Good or bad news?
I can’t imagine…
We’ve had fugu as sashimi, hot pot and deep fried. We’re still alive, as far as I can tell.
Just had it in an izakaya in Tokyo last month. Quite delicious. Deep fried chunks were moist and meaty.
The versions you had in Japan, do you think they were prepared from toxic-free fish or not?
I’m not sure if any versions were from toxic free fish. We did have a multi course dinner at a fugu specialist that I’m fairly certain was the real deal.
My wife claimed her tongue tingled eating the sashimi.
Fugu salad with puffed yuba?
Fugu deep fried.
Fugu nabe. With skin, bones, meat, veggies and tofu. Loved the “pot”. A parchment lined wicker basket with a metal disc to transfer heat from the induction stove.
Interesting… I wonder how long it’s popularity will last now? Everything I’ve ever read about fugu has always intimated - when not stating outright - that the Big Reason so many people sought it out and paid Big Bucks for it was mostly for the thrill of probably-not-dying-as-long-as-it-was-properly-prepared. (Not to mention favoring the particularly-poisonous-if-the-knife-slips areas around the liver… )
Is the fish the best tasting ever , or is it the danger factor that makes it popular ?
Yikes! I knew they “puffed”, but I’ve never seen a photo of one “in statu” all-puffed-up, as it were. No wonder it’s a viable defense mechanism… What I do seriously wonder, on the other hand, is why it would occur to any sane person to eat one in the first place (unless they were starving, with no prospect of finding anything else possibly-edible in the foreseeable future), much less why enough people ate them, often enough, to figure out how to eat them without dying…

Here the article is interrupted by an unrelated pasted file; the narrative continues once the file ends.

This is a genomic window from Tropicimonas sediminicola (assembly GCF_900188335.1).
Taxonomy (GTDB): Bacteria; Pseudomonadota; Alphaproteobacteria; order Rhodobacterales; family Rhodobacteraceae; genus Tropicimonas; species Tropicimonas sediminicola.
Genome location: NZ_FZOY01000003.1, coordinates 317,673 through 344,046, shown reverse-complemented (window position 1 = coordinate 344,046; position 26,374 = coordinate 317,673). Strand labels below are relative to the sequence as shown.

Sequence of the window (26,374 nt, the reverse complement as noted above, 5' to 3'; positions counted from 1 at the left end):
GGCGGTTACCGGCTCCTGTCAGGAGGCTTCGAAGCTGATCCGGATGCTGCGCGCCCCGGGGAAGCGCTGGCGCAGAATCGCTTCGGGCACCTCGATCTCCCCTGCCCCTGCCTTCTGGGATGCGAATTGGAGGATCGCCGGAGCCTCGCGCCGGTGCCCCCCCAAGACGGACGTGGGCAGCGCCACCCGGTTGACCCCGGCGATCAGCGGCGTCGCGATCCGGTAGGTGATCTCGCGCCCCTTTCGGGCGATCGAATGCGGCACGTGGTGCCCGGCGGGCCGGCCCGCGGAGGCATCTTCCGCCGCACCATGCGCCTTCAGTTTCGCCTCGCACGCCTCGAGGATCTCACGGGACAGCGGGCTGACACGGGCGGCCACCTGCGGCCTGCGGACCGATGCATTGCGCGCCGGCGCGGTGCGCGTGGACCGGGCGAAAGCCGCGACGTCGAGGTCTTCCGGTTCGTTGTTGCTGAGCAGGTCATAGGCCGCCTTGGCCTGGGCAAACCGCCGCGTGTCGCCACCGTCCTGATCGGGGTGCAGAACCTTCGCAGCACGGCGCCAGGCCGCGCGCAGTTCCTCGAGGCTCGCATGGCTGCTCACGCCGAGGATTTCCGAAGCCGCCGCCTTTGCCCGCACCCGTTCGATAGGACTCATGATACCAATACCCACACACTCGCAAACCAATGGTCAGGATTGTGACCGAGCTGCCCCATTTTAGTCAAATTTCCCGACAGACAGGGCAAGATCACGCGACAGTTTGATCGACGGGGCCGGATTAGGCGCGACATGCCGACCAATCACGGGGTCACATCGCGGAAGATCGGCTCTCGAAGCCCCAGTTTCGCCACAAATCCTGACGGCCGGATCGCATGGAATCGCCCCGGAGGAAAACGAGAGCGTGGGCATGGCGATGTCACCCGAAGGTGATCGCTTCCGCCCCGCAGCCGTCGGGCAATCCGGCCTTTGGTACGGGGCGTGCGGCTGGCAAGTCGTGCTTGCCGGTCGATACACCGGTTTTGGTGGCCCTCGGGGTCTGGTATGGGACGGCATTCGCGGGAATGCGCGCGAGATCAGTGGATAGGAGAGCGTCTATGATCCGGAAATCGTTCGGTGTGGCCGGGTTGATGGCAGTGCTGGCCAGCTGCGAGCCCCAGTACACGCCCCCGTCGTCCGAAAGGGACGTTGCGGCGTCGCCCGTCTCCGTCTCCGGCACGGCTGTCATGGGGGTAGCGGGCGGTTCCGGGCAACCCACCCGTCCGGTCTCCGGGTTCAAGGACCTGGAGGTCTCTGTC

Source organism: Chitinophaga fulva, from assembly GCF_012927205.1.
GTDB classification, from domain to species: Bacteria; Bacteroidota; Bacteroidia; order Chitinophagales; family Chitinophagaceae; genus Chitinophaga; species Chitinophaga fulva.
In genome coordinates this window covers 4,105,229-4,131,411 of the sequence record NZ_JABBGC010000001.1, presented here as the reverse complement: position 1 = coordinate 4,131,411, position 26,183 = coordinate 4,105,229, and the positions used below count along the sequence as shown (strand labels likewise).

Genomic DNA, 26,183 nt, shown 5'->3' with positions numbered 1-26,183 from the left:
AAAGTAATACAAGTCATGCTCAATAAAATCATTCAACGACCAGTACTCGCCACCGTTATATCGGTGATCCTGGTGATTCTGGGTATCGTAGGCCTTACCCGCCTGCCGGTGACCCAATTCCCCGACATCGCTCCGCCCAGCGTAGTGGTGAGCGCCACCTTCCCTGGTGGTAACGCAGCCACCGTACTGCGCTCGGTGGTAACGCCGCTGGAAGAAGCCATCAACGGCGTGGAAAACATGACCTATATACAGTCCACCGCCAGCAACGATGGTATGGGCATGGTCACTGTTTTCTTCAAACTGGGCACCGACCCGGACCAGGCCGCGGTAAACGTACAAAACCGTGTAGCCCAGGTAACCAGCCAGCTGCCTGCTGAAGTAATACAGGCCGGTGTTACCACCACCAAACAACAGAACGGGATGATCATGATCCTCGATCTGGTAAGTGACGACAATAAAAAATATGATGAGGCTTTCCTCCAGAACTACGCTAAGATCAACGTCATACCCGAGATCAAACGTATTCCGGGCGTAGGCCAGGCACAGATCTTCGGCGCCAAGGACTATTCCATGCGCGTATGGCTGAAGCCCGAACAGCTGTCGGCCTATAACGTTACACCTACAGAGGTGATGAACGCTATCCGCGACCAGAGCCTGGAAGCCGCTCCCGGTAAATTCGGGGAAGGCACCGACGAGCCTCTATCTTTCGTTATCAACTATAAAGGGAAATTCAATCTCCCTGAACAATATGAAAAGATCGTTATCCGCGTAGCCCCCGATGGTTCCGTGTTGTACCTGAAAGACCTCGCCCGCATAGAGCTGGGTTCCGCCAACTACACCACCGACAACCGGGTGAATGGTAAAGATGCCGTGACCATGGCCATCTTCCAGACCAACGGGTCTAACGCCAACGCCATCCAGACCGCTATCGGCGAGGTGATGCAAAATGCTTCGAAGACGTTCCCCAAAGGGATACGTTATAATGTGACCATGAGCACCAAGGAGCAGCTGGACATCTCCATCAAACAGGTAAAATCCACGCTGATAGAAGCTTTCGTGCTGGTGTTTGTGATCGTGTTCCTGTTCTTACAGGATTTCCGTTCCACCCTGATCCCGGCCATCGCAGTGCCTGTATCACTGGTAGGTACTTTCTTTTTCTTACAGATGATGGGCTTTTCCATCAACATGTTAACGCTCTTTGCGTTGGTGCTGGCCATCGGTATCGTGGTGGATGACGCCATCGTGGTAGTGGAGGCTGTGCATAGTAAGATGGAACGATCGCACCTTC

…The Japanese variety of blowfish called fugu is a delicacy notorious for containing potent neurotoxins in several of its organs. Fugu can only be safely cleaned by specially trained and certified fish cutters. The northern puffers caught in the mid-Atlantic coastal waters of the United States are safe, since they do not eat the things that create poisons in Japanese blowfish. The toxic blowfish are 6739 miles from here—the best argument I’ve ever heard for eating local fish.
Do/did people, at least in significant numbers, eat them, though, before “fugu” gave them notoriety (even if only vicarous, given their lack of toxicity)? I haven’t even touched a fishing pole myself since I moved back to NYC in the late 70s, but as a kid/young teen I did live in what was one of the last bastions of commercial fishing on Cape Cod for most of the 1970s, and while you’d hear about “weird” fish like monkfish (known there and then as “goosefish”), I don’t recall ever even hearing about pufferfish as something that anyone ever caught, even as by-catch in trawler nets, much less took home to eat…